Quebec, July 11, 2012 - Two voluminous reports from Japan and France draw important lessons from the Fukushima nuclear disaster that go against the proposed extended operation of nuclear power plants at Gentilly-2 in Quebec, and at Point Lepreau in New Brunswick.
In Japan, an independent special commission on Fukushima, established by the Japanese parliament, issued a condensed 88-page report on 5 July 2012 (the complete report in Japanese has 630 pages). It is a thorough analysis of the context in which a series of nuclear accidents began in Japan on 11 March 2011.
Unlike the nuclear industry which attributed the cause of the Fukushima nuclear disaster to the devastating tsunami triggered by an earthquake of magnitude 9, the commission sees the root cause of the catastrophe in the poor organization of the nuclear establishment where "collusion" between the industry, the regulator and the government, is dominant.
CROSS-CANADA CHECKUP—NEW PUBLICATION OFFERS SNAPSHOT OF CANADIAN CONCERNS OVER FRESHWATER RESOURCES
The University of Victoria's POLIS Project on Ecological Governance, in partnership with Simon Fraser University's Adaptation to Climate Change Team (ACT), recently released the new report “Cross-Canada Checkup: A Canadian Perspective on Our Water Future.” Taking the national pulse on fresh water, the report offers a first-hand account of the state of water across the country, and outlines the water challenges and priorities facing Canadians.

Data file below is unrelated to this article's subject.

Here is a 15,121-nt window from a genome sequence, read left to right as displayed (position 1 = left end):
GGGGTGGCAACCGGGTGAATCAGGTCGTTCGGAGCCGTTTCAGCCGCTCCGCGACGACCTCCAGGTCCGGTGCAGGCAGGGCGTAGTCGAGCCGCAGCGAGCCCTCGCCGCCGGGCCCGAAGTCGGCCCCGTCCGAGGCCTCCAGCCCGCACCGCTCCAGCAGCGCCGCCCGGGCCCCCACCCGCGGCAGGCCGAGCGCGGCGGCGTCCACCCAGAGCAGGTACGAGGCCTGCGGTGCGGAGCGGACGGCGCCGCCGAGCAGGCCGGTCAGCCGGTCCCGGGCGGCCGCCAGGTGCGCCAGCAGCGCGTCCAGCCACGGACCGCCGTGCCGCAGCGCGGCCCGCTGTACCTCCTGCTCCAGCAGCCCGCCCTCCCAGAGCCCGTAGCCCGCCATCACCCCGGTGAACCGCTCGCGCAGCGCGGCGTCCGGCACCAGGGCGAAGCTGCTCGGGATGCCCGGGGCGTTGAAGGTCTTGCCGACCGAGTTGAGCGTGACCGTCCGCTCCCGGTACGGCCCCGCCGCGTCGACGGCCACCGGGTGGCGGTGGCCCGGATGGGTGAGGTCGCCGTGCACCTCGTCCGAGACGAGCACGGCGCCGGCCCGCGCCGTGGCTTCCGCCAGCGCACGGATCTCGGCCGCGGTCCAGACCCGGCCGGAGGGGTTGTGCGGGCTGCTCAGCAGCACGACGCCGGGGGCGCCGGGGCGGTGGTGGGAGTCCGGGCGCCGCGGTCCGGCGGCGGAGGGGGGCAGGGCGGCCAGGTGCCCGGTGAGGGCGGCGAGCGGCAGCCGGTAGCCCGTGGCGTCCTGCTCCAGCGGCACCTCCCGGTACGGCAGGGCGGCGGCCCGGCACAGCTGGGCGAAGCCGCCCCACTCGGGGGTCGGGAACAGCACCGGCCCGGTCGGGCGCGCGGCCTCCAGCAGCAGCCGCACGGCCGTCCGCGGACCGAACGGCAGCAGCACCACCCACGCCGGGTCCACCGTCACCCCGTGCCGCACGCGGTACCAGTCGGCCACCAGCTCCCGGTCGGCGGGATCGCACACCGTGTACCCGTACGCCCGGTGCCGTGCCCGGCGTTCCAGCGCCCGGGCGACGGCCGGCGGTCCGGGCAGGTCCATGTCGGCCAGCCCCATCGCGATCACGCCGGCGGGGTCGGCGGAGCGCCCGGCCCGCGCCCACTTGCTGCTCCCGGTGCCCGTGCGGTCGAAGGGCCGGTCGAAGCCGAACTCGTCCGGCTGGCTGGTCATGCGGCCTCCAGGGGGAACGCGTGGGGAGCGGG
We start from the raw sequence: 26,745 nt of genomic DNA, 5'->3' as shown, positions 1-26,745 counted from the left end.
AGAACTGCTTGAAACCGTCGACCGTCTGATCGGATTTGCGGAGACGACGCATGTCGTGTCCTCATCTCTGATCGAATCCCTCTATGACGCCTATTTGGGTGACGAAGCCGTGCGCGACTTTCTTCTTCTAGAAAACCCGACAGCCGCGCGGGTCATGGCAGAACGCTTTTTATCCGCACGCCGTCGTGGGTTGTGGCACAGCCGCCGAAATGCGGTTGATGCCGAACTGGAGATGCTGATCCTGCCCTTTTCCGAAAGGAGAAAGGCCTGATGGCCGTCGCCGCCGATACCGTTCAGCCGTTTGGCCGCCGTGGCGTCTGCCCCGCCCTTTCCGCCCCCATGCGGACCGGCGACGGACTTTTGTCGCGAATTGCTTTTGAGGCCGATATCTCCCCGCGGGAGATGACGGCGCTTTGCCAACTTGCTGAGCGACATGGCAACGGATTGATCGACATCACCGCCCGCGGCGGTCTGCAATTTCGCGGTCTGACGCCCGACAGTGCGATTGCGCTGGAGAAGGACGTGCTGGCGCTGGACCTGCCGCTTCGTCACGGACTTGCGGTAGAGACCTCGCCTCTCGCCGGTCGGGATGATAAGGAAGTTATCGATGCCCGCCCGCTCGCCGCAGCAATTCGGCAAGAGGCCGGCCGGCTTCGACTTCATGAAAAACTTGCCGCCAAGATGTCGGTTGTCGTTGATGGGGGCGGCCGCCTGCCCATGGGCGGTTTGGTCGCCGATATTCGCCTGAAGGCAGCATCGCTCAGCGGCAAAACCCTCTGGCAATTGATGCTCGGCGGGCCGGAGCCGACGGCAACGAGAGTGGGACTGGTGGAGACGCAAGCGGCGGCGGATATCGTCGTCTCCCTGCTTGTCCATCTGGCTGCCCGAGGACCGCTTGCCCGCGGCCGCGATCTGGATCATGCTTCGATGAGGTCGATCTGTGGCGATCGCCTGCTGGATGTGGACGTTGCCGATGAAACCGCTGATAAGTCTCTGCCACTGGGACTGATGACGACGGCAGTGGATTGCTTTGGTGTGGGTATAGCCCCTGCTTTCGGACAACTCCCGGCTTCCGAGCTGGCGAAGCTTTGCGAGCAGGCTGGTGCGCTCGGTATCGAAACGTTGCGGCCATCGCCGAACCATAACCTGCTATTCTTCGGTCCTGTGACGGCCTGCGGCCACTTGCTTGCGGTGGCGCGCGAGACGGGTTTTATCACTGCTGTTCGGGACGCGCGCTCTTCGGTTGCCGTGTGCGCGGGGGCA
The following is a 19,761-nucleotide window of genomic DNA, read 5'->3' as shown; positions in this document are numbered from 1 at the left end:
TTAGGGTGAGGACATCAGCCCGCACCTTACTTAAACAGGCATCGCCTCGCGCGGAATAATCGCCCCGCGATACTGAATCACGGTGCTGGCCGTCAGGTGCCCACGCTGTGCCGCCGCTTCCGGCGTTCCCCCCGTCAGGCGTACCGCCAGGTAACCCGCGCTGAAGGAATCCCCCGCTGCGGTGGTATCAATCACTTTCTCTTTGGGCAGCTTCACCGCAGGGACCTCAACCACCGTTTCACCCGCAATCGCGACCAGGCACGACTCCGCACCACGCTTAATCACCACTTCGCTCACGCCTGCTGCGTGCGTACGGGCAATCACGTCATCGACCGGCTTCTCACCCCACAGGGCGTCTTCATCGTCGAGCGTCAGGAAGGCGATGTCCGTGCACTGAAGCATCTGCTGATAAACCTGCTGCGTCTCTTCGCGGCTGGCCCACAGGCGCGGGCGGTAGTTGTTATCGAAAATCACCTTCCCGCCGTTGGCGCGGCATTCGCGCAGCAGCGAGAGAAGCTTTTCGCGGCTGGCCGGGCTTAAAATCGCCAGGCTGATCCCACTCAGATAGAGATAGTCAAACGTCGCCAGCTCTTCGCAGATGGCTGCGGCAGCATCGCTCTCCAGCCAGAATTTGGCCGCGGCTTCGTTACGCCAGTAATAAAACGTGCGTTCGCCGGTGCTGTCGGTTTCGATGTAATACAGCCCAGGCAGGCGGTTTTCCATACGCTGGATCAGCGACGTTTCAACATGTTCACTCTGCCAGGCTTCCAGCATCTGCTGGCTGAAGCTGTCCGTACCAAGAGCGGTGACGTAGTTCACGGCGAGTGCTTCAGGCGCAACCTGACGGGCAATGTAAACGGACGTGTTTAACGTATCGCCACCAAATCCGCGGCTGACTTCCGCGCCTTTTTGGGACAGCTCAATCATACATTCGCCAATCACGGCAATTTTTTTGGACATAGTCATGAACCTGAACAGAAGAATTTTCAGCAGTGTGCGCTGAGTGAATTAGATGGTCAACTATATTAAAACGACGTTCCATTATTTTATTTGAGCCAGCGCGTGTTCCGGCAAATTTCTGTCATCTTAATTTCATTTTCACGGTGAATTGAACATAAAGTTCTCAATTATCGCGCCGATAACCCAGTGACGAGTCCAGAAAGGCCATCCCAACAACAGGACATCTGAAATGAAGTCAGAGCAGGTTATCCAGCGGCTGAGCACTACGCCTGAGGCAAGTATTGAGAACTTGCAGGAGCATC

On Sept. 4th an official announcement was posted with the details for new Darlington hearings. Greenpeace and NorthWatch are working to coordinate the public participation on these. For more info you can contact Sarah Sherman at Greenpeace: firstname.lastname@example.org. They have provided many links to info to help you participate fully - see below.
Sierra Club Canada and the Ontario Chapter submitted a detailed report on the Pickering Nuclear Station request for permit extension. Our research has turned up a good argument for immediate closure of the plant - certainly not operating it beyond its own planned obsolescence.
Toronto, ON -- The Great Lakes Protection Act Alliance - representing six environmental groups - is delighted that Ontario Minister of the Environment Jim Bradley re-introduced the Great Lakes Protection Act today as the new government’s first legislative agenda item.
“We’re thrilled that the Great Lakes are a priority for the government,” said Sarah Winterton, Acting Executive Director, Environmental Defence. “Improving protection for the source of drinking water for 80 per cent of Ontarians and protecting our shorelines and beaches is the right thing to do, and we urge all parties to work together to pass a strong Act.”
The bill was first introduced June 6, 2012, but died on the order table when the legislature was prorogued. Next, the bill will be debated, and amendments considered by an all-party committee.
Nuclear planners are not considering the possibility of a Fukushima-scale accident at Ontario’s Darlington nuclear station, critics told a regulatory hearing Monday.
The comments came as the Canadian Nuclear Safety Commission opened hearings about the mid-life overhaul of the Darlington station, which provides 20 per cent of the province’s power.
“We would like to see them plan for an accident as severe as happened at Fukushima or Chernobyl,” said Theresa McCleneghan of the Canadian Environmental Law Association. “We’re not satisfied there’s been any serious attention paid to the capability to respond to such an accident.”
McCleneghan noted that if Ontario Power Generation gets approval for the overhaul, the plant will continue operating until 2055. OPG shouldn’t be allowed to proceed until more extensive emergency measures are in place, she said.